How one man could have hacked every Mac developer (73% of them, anyway)

Here’s a cool fact: Macs run Unix.

OK, in some ways that’s only very loosely true, when you think of all the non-Unixy stuff on top of the Darwin base layer, and we welcome your comments below to explain just how carelessly loose we have been…

…but Macs are Unix computers – in fact, they’re UNIX computers – at least if they’re running a currently supported macOS, and that means lots of cool, useful, well-known and powerful tools for sysadmins, developers and power users, preinstalled and ready to go.

Here’s an eclectic, alphabetically-ordered subset of the utility programs that arrive on every brand new Mac, taken from the /usr/bin directory:

   2to3          indent         ruby                                          
   awk           json_pp        sed                                     
   banner        krb5-config    tail                                     
   caffeinate    less           umask                                   
   dc            man            vi                          
   env           nice           which                            
   file          openssl        xargs                                
   grep          perl           yes                             
   head          quota          zip                              

If Perl and Ruby don’t @float your $boat (language-war comments below, please, no need to hold back), you can also choose from other open-source programming languages such as Java, PHP, Python and Tcl.

Despite all this ready-to-go choice, however, Mac developers miss the ease with which their Linux chums can grab additional open source software packages.

Linux distros famously come with one or more package managers that can be told, with a single command in a terminal window, to call home, find the latest version of super-useful toolkit X, fetch it and install it.

No need to hunt down the X project online, find the right fork, identify the latest version, download the source code, inspect it, apply any needed tweaks, configure it, compile it, and install it.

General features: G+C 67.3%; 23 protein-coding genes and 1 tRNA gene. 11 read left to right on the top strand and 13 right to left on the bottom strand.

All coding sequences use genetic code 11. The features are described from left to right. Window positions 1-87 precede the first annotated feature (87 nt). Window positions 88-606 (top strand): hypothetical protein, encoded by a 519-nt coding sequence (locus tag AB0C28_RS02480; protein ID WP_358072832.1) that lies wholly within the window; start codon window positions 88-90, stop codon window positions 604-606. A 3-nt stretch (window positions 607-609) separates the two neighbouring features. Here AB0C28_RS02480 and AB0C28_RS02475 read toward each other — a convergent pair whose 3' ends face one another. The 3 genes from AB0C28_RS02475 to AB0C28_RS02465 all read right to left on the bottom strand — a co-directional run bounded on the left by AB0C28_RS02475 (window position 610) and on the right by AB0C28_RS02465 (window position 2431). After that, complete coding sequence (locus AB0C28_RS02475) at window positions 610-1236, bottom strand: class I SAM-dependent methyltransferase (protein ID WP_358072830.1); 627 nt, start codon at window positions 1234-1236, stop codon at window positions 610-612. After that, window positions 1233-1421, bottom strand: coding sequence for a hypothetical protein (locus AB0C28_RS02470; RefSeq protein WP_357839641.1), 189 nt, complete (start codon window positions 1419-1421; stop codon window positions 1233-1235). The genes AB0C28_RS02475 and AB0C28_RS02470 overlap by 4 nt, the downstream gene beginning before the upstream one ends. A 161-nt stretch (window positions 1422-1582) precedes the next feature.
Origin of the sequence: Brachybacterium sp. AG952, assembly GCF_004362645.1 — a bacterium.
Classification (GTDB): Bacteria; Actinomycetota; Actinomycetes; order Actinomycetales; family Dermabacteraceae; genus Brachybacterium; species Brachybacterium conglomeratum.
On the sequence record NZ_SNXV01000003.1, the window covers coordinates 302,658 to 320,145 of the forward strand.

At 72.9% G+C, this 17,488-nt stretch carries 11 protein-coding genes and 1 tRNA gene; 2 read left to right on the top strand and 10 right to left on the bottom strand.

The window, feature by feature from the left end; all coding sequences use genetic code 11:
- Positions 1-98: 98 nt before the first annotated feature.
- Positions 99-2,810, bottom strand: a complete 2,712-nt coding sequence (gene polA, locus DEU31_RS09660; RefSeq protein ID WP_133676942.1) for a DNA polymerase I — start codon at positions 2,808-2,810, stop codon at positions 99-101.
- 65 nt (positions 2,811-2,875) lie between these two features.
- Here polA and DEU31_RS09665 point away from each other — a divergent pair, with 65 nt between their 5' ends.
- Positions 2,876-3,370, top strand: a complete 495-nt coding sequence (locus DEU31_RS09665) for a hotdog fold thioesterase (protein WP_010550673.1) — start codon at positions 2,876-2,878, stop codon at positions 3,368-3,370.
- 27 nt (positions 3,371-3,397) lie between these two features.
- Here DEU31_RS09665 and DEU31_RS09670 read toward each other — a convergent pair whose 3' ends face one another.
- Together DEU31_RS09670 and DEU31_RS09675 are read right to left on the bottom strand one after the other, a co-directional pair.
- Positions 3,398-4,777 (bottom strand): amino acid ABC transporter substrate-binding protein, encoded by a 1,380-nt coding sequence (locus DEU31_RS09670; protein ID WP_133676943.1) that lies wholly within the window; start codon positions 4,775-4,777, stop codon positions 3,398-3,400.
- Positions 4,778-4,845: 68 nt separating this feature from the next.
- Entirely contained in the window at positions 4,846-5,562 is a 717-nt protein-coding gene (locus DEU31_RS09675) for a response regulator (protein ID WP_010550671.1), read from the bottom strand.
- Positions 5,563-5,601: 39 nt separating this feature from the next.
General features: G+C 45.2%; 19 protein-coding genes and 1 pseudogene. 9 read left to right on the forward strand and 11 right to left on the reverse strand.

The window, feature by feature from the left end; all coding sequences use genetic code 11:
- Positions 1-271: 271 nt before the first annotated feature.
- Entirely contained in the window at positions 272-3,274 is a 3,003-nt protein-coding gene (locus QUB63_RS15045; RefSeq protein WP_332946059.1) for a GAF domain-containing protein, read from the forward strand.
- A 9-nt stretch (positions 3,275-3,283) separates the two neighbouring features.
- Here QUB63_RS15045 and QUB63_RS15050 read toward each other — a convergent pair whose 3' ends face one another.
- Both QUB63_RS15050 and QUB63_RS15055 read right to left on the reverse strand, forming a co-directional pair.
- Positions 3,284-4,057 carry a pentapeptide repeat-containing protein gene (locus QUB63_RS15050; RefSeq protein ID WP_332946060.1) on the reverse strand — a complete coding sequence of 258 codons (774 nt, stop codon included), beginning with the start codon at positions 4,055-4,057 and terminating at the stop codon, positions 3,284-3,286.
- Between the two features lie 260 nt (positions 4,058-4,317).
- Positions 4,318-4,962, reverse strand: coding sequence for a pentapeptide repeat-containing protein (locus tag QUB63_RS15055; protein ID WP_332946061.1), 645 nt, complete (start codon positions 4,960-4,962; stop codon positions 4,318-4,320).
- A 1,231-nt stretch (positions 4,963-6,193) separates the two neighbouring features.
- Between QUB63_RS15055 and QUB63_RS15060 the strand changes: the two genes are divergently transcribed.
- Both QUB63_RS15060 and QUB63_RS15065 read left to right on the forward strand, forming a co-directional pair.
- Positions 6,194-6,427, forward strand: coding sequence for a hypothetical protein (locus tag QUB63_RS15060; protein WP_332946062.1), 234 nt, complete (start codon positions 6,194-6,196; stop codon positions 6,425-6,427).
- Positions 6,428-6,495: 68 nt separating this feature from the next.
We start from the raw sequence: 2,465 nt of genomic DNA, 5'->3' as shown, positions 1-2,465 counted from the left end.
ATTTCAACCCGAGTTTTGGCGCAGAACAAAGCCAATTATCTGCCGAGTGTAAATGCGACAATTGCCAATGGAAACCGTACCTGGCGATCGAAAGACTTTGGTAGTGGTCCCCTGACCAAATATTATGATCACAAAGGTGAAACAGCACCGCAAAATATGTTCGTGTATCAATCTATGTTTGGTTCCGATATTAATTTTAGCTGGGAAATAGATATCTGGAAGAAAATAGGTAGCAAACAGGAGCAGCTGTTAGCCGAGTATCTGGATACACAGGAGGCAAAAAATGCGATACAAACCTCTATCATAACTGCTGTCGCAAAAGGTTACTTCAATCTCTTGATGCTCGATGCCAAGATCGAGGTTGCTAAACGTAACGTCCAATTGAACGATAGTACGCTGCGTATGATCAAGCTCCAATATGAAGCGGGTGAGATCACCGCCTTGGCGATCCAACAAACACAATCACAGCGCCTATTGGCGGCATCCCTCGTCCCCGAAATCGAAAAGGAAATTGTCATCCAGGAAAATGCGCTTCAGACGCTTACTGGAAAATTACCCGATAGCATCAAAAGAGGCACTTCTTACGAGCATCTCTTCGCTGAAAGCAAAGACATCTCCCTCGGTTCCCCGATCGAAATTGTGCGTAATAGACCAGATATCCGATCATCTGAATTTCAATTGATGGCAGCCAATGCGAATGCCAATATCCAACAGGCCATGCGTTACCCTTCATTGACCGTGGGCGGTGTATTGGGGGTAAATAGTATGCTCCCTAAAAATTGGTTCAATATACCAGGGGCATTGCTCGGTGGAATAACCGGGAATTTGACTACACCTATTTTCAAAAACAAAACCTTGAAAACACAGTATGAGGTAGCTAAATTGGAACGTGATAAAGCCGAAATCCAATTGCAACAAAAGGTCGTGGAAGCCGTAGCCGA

Slackware, Debian, Gentoo, Arch and Void Linux, for a five-fold variety, have slackpkg, apt-get, portage, pacman and xbps – tools that make it easy not only to grab new software packages but also to keep your existing ones up to date.

Running a command-line package manager isn’t quite as easy to learn as clicking About This MacSoftware Update..., but package managers generally give you much better control over and visibility into the updating process.

Importantly, package managers make it easy not only to fetch new programs you need, but also to remove them when you don’t need them any more.

For example, if I were suddenly to decide that I needed Emacs on my Slackware box after all, this would do it:

   > slackpkg search emacs
   . . .
   The list below shows all packages matching 'emacs'

   [uninstalled] emacs-26.1-x86_64-1
   [uninstalled] emacspeak-38.0-x86_64-1

   > slackpkg install emacs
   -- and when I recovered my equanimity once more

   > slackpkg remove emacs

It’s not quite the same thing as a package manager, but if you’re comfortable in a terminal window on your Mac, try the command softwareupdate --help or man softwareupdate. Once you’re used to softwareupdate --list, softwareupdate --download and sudo softwareupdate --install, you’ll never use the App Store GUI again for macOS patches.

Package managers for Macs

Over the years, various open source package managers have appeared on the Mac scene, aiming to bring the convenience and familiarity of tools like slackpkg and apt-get to the macOS ecosystem.

The big three are MacPorts, Homebrew and Fink – they’re as similar as they are different – and according to an entirely unscientific Naked Security poll on Twitter, they’re used in these proportions:

As the poll suggests, a significant proportion of Mac users use one of these tools [40%+11%+4% = 55%], and 73% of those that do are using Homebrew [40%/(40%+11%+4%) = 73%].

Package managers generally do some or all of these things whenever you install a new package or update an existing one:

  • Download the needed code, scripts and executable files from an online repository.
  • Run some of these downloaded scripts and programs immediately to build or configure the package.
  • Install the newly-prepared packages so they are available for use.
  • Repeat the above steps for any other packages that are needed to make the chosen package work.